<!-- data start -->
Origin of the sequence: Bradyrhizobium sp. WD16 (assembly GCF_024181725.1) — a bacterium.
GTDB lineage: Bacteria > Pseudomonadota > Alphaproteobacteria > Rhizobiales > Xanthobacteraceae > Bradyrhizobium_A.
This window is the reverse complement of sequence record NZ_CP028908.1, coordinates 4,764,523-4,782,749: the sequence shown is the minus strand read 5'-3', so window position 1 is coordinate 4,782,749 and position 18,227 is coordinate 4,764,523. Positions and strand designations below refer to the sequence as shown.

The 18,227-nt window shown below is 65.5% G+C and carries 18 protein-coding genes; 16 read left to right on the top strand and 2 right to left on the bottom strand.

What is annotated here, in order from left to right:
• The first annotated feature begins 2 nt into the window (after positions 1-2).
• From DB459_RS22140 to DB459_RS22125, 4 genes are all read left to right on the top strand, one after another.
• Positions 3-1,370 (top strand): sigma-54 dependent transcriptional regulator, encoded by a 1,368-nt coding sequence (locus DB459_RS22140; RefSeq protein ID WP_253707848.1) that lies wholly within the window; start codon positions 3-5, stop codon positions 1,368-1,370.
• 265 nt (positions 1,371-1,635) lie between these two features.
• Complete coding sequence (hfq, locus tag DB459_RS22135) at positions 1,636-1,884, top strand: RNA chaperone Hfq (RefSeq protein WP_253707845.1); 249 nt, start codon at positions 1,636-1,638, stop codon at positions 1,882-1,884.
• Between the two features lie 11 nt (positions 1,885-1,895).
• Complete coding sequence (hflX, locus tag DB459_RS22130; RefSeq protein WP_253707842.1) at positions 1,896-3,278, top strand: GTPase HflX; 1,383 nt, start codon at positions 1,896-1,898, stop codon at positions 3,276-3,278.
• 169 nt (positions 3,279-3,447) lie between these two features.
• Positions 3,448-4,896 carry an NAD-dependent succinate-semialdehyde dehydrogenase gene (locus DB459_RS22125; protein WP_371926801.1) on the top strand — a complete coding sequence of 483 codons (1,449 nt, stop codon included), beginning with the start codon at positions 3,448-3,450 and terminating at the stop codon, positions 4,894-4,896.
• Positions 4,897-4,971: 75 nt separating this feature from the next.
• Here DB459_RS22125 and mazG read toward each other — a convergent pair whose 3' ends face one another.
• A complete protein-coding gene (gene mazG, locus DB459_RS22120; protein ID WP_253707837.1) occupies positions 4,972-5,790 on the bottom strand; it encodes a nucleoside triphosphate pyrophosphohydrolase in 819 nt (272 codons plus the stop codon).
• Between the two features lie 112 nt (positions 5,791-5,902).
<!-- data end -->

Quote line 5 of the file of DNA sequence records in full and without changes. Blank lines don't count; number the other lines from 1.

What is annotated here, in order from left to right: